VANCOUVER — Her first match left her exhausted physically and mentally, but Eugenie Bouchard couldn’t be happier.
After a 17-month layoff recovering from right shoulder surgery the native of Westmount, Que., is back playing tennis at the Odlum Brown VanOpen.
“The goal of surgery and coming back is to be able to play exactly how I want to and how I was playing before,” the 28-year-old former world No. 5 said Monday.
“This is what we do as athletes. The point is not to practice all the time, the point is to play.”
Bouchard opened the tournament Sunday night, teaming up with fellow Canadian Kayla Cross to defeat Italy’s Lucia Bronzetti and Elisabetta Cocciaretto in a doubles match.
“I was exhausted,” Bouchard said with a smile. “I started feeing tight in my body, my muscles were getting sore.
“It’s just that mental focus. To play in a match is different than practice. It’s about getting those reps in over and over again. I’ll get the endurance from that and be able to get back to playing matches totally normal, but it’s one baby step.”
Bouchard plays her first single match Tuesday against Arianne Hartoro of the Netherlands, a player she knows nothing about. Bouchard knows there may be bumps along the road and accepts being an underdog.
“Expectations are really low, expectations are on the floor,” said the two-time Canadian Press female athlete of the year. “My actions and my personal standards are high but in terms of results, we don’t know what to expect.
“I’ve never had to come back from surgery before, I’ve never had such a big injury. For me, it’s really ground zero.”
The Odlum Brown VanOpen ends Sunday. The tournament, which returns after missing two years due to COVID-19, has attracted 135 players to the Hollyburn Country Club battling for a combined purse of over US$274,360.
The men’s tournament, which has a top prize of $21,600, has been an ATP Challenger Tour event for several years. For the first time this year the women’s competition is a WTA 125 tournament with a $15,000 top prize.
Bouchard, who received a wildcard entry into the tournament, last played March 2021 at the Monterrey Open where she hurt her shoulder in a first-round match against Zhu Lin.
Bouchard became the first Canadian to advance to the singles final at Grand Slam in 2014 when she lost in the final at Wimbledon to Petra Kvitova. She also reached the semifinals of the Australian Open and French Open that year.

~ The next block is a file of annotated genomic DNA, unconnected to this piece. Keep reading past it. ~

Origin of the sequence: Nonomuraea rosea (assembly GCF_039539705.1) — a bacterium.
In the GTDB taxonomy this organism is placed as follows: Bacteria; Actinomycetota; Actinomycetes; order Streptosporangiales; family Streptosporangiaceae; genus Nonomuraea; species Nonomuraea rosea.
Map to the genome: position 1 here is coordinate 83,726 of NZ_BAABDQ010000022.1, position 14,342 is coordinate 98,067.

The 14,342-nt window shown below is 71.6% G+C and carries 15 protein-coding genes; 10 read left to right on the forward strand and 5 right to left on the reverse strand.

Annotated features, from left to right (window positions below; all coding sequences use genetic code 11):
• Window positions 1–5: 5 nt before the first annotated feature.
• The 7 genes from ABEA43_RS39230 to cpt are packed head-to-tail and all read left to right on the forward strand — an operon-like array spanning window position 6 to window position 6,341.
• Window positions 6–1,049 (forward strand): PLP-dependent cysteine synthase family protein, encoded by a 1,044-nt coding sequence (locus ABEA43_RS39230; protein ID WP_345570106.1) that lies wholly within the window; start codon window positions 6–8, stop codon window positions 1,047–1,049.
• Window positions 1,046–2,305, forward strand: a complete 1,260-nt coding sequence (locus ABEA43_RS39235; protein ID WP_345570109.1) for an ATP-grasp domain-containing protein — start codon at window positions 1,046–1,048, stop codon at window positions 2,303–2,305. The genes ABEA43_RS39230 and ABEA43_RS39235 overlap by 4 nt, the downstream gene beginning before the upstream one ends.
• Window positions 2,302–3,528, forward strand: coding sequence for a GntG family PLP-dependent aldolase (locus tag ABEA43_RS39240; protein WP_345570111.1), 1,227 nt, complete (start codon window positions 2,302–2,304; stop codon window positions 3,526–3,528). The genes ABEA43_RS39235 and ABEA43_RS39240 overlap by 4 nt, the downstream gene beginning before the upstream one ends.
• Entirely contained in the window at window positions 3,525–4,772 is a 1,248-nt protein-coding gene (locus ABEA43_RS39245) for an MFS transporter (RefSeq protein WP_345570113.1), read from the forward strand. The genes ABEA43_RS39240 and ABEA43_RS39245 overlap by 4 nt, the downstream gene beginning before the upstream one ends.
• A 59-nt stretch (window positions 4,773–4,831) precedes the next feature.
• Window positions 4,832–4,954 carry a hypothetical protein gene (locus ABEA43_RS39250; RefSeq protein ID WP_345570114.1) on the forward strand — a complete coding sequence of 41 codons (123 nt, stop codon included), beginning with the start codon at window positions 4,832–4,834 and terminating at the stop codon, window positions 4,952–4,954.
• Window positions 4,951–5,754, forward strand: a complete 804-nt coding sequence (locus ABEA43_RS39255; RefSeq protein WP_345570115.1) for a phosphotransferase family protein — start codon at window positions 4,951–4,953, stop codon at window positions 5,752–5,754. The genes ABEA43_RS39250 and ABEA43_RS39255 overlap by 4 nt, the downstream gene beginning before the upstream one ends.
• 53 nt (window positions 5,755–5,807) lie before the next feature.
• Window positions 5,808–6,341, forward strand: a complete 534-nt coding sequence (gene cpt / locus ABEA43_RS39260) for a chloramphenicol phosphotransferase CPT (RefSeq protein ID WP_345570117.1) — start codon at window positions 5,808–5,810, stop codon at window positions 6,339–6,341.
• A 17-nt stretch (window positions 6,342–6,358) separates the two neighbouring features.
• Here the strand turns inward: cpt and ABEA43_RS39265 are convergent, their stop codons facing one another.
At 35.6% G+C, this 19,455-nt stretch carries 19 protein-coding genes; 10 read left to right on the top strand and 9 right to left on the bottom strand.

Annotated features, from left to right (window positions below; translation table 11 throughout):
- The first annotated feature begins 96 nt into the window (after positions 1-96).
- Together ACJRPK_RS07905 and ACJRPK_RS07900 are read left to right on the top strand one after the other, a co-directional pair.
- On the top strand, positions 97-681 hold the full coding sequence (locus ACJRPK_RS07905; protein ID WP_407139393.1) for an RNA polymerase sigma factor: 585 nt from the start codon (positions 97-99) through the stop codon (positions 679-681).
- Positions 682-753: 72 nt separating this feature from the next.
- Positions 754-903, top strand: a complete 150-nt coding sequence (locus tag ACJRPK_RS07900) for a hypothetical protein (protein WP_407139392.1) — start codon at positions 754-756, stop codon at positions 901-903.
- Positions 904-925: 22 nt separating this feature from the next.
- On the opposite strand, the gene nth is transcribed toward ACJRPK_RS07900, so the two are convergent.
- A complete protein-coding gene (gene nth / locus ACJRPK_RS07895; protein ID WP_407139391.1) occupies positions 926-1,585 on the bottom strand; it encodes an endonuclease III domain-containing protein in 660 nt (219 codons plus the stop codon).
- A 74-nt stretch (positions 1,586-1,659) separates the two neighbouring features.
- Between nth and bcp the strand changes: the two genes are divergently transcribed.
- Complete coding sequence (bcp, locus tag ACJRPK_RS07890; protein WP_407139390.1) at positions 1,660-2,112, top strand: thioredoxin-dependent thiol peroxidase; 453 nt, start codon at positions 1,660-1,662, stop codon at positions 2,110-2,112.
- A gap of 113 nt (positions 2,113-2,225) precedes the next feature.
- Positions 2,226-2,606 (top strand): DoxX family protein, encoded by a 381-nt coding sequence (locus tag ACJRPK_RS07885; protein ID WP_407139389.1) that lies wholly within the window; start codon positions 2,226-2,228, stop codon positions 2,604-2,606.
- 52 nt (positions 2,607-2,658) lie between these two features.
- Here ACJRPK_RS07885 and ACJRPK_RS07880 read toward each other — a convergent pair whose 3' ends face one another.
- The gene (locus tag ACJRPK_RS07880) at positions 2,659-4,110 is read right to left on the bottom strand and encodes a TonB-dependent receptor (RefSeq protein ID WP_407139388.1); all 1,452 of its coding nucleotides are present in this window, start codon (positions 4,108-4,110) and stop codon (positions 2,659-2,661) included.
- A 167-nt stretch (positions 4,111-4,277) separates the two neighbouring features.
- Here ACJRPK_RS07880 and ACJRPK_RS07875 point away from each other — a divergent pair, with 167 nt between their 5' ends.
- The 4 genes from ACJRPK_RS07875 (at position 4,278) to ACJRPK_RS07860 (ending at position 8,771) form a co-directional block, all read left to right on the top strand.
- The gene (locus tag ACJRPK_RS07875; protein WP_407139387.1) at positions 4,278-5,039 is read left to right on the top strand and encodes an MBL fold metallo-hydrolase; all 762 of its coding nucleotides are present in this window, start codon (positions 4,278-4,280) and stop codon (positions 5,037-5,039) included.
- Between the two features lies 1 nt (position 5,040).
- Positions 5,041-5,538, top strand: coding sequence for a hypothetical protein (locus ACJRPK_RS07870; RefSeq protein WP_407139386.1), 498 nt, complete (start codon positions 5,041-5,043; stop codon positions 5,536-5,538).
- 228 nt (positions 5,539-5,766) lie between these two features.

Since then, Bouchard has battled multiple injuries, including suffering a concussion after a fall in the dressing room at the US Open.
Dealing with the injuries and time away from the game has been a learning experience.
“I’ve learned a lot in life and been through some really hard moments,” she said. “It’s really tested my patience having to be out for so long. It’s not like when you retire and you’re at peace with stopping. This is like a forced step. It’s hard to accept mentally.
“It made me realize how much I love tennis. There are so many other great things in life beside tennis, but it’s what I want to do now and for the next few years.”
Vancouver resident Rebecca Marino, who is also playing in this year’s tournament, understands the challenges Bouchard faces.
Marino burst onto the WTA Tour and reached a career-high No. 38 in 2011 before quitting the sport in 2013 due to depression. She returned to tennis in 2017 then missed another 18 months with an injury.
“To come back, not having competed in a match, it’s really hard practice to replicate that match feel from to competition,” she said. “There’s a lot of nerves in your first event, there’s a lot of challenges.”
Bouchard played at the Odlum Brown event as a junior in 2012, the same summer she won the Wimbledon junior girls’ title.
Other tennis stars who have played at the event include Marino, Milos Raonic, Maria Sharapova, Andy Murray, Leylah Fernandez, Johanna Konta, Kevin Anderson, Vasek Pospisil, Marion Bartoli, Felix Auger-Aliassime, Bianca Andreescu, Taylor Fritz, Naomi Osaka and Karolina Pliskova.
Bouchard knows she’s at the start of a new journey, but isn’t sure where it will end.
“The goal of the surgery and coming back is to be able to play exactly how I want to and how I was playing before,” she said. “It (the first match) went well, and everything is great. Now the goal is to just accumulate matches and hopefully everything stays fine with my shoulder.
“The journey is as long as it needs to be. I love playing tennis. I’m just here to do what I can.”